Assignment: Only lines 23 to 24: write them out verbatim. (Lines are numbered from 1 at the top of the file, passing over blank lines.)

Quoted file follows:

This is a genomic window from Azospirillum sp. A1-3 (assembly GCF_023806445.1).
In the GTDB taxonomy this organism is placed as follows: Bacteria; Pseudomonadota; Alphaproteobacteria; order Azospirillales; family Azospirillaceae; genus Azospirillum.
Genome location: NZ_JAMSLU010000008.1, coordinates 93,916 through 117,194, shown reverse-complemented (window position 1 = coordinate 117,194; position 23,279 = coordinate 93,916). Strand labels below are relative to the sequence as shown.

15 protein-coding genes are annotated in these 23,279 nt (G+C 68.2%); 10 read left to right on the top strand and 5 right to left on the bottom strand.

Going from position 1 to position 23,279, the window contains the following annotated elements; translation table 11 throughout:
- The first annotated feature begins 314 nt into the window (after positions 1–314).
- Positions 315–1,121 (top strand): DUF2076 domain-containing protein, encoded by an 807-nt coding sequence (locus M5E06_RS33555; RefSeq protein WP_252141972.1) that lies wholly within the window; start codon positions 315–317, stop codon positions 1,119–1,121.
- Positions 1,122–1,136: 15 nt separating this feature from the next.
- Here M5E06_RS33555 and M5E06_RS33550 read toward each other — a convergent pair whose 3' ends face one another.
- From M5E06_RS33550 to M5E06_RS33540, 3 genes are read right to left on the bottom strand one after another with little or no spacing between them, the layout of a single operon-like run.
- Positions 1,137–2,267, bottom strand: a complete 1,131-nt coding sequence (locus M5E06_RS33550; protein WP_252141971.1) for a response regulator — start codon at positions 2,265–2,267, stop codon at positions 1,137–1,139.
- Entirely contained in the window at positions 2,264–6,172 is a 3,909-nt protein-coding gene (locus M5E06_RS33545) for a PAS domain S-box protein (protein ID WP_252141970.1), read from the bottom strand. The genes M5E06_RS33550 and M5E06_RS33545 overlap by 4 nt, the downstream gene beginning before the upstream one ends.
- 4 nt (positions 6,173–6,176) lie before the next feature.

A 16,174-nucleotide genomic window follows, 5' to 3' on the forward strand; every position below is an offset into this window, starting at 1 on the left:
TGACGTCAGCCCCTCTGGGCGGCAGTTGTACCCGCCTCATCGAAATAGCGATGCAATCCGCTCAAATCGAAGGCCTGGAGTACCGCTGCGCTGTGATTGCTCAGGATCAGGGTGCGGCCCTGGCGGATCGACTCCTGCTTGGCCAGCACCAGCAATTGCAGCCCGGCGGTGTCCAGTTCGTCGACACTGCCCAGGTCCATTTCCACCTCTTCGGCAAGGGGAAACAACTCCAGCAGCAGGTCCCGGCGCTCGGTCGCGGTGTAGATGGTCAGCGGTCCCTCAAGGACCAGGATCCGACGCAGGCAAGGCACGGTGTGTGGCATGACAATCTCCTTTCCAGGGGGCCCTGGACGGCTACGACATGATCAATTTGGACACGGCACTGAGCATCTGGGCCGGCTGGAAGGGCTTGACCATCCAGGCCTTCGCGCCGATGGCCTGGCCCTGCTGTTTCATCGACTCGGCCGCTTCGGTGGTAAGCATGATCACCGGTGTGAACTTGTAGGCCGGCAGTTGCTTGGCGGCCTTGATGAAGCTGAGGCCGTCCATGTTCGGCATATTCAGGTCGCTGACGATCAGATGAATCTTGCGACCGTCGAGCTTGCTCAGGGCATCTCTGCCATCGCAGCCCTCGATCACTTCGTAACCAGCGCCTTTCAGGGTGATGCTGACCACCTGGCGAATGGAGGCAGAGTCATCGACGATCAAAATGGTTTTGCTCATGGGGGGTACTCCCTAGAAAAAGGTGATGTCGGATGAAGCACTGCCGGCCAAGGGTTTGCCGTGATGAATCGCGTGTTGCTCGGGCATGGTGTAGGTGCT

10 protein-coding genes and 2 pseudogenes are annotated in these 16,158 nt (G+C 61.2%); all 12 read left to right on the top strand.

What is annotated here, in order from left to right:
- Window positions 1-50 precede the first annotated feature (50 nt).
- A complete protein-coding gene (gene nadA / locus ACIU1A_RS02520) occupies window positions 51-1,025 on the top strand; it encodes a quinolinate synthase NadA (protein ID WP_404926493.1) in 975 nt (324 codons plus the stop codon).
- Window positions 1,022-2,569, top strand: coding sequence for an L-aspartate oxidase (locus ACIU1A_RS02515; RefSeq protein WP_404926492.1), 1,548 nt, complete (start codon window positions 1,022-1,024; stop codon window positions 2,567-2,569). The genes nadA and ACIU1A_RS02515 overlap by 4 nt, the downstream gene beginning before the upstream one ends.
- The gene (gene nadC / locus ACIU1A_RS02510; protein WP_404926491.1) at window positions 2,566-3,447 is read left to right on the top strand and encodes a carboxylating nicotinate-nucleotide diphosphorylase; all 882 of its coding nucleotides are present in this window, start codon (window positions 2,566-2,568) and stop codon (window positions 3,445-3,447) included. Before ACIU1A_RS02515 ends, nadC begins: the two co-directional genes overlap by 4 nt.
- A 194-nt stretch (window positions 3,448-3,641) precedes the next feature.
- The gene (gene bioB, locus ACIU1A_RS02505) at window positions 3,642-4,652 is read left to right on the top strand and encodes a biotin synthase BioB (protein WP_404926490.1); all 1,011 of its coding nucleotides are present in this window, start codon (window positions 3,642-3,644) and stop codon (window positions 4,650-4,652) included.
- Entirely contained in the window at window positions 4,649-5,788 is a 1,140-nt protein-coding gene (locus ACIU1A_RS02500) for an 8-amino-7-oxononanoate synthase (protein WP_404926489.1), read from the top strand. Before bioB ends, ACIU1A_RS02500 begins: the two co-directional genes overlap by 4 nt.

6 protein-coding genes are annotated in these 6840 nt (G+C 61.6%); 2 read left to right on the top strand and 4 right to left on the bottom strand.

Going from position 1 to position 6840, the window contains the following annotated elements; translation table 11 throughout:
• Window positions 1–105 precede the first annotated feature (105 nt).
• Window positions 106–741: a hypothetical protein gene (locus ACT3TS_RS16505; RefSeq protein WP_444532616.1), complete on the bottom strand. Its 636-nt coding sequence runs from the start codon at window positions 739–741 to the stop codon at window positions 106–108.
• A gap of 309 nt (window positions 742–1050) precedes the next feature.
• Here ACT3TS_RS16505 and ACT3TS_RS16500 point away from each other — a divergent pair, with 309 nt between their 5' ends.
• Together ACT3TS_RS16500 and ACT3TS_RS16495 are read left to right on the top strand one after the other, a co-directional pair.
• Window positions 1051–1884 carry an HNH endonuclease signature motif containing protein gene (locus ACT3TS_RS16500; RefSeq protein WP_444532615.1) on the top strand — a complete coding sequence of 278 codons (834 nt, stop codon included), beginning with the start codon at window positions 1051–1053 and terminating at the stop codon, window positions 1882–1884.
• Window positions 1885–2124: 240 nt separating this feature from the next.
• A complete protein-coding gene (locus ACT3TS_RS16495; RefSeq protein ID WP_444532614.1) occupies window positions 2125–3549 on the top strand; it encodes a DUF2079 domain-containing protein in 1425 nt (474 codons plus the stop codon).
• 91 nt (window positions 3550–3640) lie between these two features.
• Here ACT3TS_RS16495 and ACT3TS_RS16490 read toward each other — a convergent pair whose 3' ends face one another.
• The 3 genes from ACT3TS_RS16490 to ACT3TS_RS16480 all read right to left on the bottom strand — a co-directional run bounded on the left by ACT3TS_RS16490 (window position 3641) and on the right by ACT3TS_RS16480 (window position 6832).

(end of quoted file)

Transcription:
- The gene (gene bioB, locus ACIU1A_RS02505) at window positions 3,642-4,652 is read left to right on the top strand and encodes a biotin synthase BioB (protein WP_404926490.1); all 1,011 of its coding nucleotides are present in this window, start codon (window positions 3,642-3,644) and stop codon (window positions 4,650-4,652) included.
- Entirely contained in the window at window positions 4,649-5,788 is a 1,140-nt protein-coding gene (locus ACIU1A_RS02500) for an 8-amino-7-oxononanoate synthase (protein WP_404926489.1), read from the top strand. Before bioB ends, ACIU1A_RS02500 begins: the two co-directional genes overlap by 4 nt.